IRA terror suspect questioned by Garda

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The Independent Online

A 27-year-old man was being held in Dublin yesterday in connection with IRA activities in mainland Britain, including the recent London bombing campaign that shattered the ceasefire.

Anti-terrorist police are expected to apply for the man's extradition, although it is understood he is not being linked to the Docklands bomb in which two people died.

His arrest on Thursday morning followed a surveillance operation launched by the Irish Garda's Special Branch when the 17-month IRA ceasefire ended in February.

It is believed the incidents the man will be questioned over include the three Semtex "bag bombs" that exploded in central London, one of which accidentally detonated on a double decker bus killing the IRA terrorist Edward O'Brien.

It is understood he was quizzed by the Garda yesterday about 1994 bombs in Brighton and Bognor Regis, which involved bicycle frames packed with explosives.

The man, from the north Dublin suburb of Finglas, was detained under the terms of Irish anti-terrorist legislation. This permits suspects to be held for up to 48 hours, meaning he has to be charged or released by this morning.

British anti-terrorist sources yesterday confirmed their interest in the suspect. Scotland Yard declined to confirm that they would make an early application for his extradition, but it is understood this will happen shortly.

The IRA brought the ceasefire to an abrupt end with a 1,000lb fertiliser bomb planted in a truck that was left at South Quay in London's Docklands on 9 February. On 15 February, a 5lb Semtex bomb was left in a holdall inside a telephone box in Charing Cross Road, central London. That device was made safe and no-one was injured.

On the evening of 18 February, O'Brien killed by his own bomb when it ripped apart the bus he was on as it passed along Aldwych, also in central London. Enough Semtex and bomb making equipment for a further 20 bombs were found later at O'Brien's flat in Lewisham, south east London, with numerous documents.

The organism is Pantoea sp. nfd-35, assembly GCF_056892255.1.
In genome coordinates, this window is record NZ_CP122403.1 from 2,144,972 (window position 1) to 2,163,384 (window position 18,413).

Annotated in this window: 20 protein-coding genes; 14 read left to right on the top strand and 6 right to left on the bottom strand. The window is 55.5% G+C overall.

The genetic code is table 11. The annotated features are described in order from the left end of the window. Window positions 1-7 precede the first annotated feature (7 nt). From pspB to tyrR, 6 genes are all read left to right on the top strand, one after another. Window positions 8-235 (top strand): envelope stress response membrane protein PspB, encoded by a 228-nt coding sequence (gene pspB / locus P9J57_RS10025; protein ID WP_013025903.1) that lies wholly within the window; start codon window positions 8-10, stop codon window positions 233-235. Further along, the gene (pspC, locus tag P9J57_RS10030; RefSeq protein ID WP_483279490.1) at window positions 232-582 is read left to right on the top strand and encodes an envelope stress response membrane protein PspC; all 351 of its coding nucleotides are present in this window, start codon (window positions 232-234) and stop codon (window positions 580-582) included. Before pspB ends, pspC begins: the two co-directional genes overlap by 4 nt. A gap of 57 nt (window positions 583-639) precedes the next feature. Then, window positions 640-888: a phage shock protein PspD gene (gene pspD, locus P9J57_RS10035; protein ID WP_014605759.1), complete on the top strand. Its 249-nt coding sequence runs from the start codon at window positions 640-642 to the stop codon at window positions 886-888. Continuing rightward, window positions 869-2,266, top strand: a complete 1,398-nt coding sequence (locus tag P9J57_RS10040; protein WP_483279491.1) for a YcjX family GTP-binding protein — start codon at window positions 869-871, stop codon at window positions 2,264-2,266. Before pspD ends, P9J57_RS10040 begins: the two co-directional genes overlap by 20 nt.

In the early hours of 9 March, another small Semtex bag bomb exploded in Old Brompton Road, Fulham, west London, causing minor damage. The IRA later acknowledged the device was one of theirs.

The suspect has also been questioned about the bicycle bombs used in August 1994. The terrorists packed several pounds of Semtex into the pannier bags of two hire bicycles.

A bike with a 5lb bomb exploded in the main shopping precinct at Bognor Regis, West Sussex, badly damaging 15 shops. In Brighton, a mountain bike carrying a similar device was left at the Palace Pier, but was made safe.

Bicycle bombs had been used before in Northern Ireland, but these were thought to be the first attacks of this kind on the mainland.

Meanwhile, it has emerged that Garda patrols discovered a 20-foot crater earlier this week at a remote spot in the Ox Mountains, County Sligo, near the village of Coolaney. Twisted metal wreckage at the site suggested that explosive devices were being tested there.

Last month, it was indicated that the IRA had developed a powerful new "barracks-buster" mortar.